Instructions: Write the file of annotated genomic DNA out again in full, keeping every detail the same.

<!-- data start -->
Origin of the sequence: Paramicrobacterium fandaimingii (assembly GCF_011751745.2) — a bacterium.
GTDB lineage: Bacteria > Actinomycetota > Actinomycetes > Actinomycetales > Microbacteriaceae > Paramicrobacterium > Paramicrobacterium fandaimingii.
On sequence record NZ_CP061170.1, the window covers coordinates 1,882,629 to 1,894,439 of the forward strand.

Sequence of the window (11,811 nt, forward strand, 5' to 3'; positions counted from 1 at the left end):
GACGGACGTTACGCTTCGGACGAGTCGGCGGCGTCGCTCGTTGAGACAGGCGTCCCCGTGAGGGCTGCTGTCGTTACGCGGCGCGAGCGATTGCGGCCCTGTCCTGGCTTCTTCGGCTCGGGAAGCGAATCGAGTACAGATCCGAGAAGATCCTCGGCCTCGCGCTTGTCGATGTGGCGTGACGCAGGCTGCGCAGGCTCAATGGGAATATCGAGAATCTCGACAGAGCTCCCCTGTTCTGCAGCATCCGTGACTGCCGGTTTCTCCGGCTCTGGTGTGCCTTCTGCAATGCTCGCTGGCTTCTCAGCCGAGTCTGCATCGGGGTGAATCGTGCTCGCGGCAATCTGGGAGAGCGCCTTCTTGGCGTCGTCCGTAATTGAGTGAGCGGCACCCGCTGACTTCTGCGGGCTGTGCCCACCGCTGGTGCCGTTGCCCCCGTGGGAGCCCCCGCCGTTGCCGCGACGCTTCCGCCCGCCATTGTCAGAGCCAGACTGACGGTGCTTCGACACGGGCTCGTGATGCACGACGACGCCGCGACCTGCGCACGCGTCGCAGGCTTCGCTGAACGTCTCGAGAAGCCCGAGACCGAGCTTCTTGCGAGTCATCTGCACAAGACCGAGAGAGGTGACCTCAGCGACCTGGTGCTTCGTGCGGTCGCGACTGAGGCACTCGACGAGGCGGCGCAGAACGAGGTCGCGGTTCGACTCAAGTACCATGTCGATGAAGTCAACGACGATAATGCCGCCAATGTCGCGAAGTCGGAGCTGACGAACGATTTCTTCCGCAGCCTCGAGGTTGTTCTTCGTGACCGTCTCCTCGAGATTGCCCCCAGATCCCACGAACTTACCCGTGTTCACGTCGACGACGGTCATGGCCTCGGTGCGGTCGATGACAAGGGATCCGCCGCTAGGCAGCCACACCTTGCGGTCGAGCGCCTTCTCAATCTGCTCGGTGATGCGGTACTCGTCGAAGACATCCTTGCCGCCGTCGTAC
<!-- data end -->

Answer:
Origin of the sequence: Paramicrobacterium fandaimingii (assembly GCF_011751745.2) — a bacterium.
GTDB lineage: Bacteria > Actinomycetota > Actinomycetes > Actinomycetales > Microbacteriaceae > Paramicrobacterium > Paramicrobacterium fandaimingii.
On sequence record NZ_CP061170.1, the window covers coordinates 1,882,629 to 1,894,439 of the forward strand.

Sequence of the window (11,811 nt, forward strand, 5' to 3'; positions counted from 1 at the left end):
GACGGACGTTACGCTTCGGACGAGTCGGCGGCGTCGCTCGTTGAGACAGGCGTCCCCGTGAGGGCTGCTGTCGTTACGCGGCGCGAGCGATTGCGGCCCTGTCCTGGCTTCTTCGGCTCGGGAAGCGAATCGAGTACAGATCCGAGAAGATCCTCGGCCTCGCGCTTGTCGATGTGGCGTGACGCAGGCTGCGCAGGCTCAATGGGAATATCGAGAATCTCGACAGAGCTCCCCTGTTCTGCAGCATCCGTGACTGCCGGTTTCTCCGGCTCTGGTGTGCCTTCTGCAATGCTCGCTGGCTTCTCAGCCGAGTCTGCATCGGGGTGAATCGTGCTCGCGGCAATCTGGGAGAGCGCCTTCTTGGCGTCGTCCGTAATTGAGTGAGCGGCACCCGCTGACTTCTGCGGGCTGTGCCCACCGCTGGTGCCGTTGCCCCCGTGGGAGCCCCCGCCGTTGCCGCGACGCTTCCGCCCGCCATTGTCAGAGCCAGACTGACGGTGCTTCGACACGGGCTCGTGATGCACGACGACGCCGCGACCTGCGCACGCGTCGCAGGCTTCGCTGAACGTCTCGAGAAGCCCGAGACCGAGCTTCTTGCGAGTCATCTGCACAAGACCGAGAGAGGTGACCTCAGCGACCTGGTGCTTCGTGCGGTCGCGACTGAGGCACTCGACGAGGCGGCGCAGAACGAGGTCGCGGTTCGACTCAAGTACCATGTCGATGAAGTCAACGACGATAATGCCGCCAATGTCGCGAAGTCGGAGCTGACGAACGATTTCTTCCGCAGCCTCGAGGTTGTTCTTCGTGACCGTCTCCTCGAGATTGCCCCCAGATCCCACGAACTTACCCGTGTTCACGTCGACGACGGTCATGGCCTCGGTGCGGTCGATGACAAGGGATCCGCCGCTAGGCAGCCACACCTTGCGGTCGAGCGCCTTCTCAATCTGCTCGGTGATGCGGTACTCGTCGAAGACATCCTTGCCGCCGTCGTAC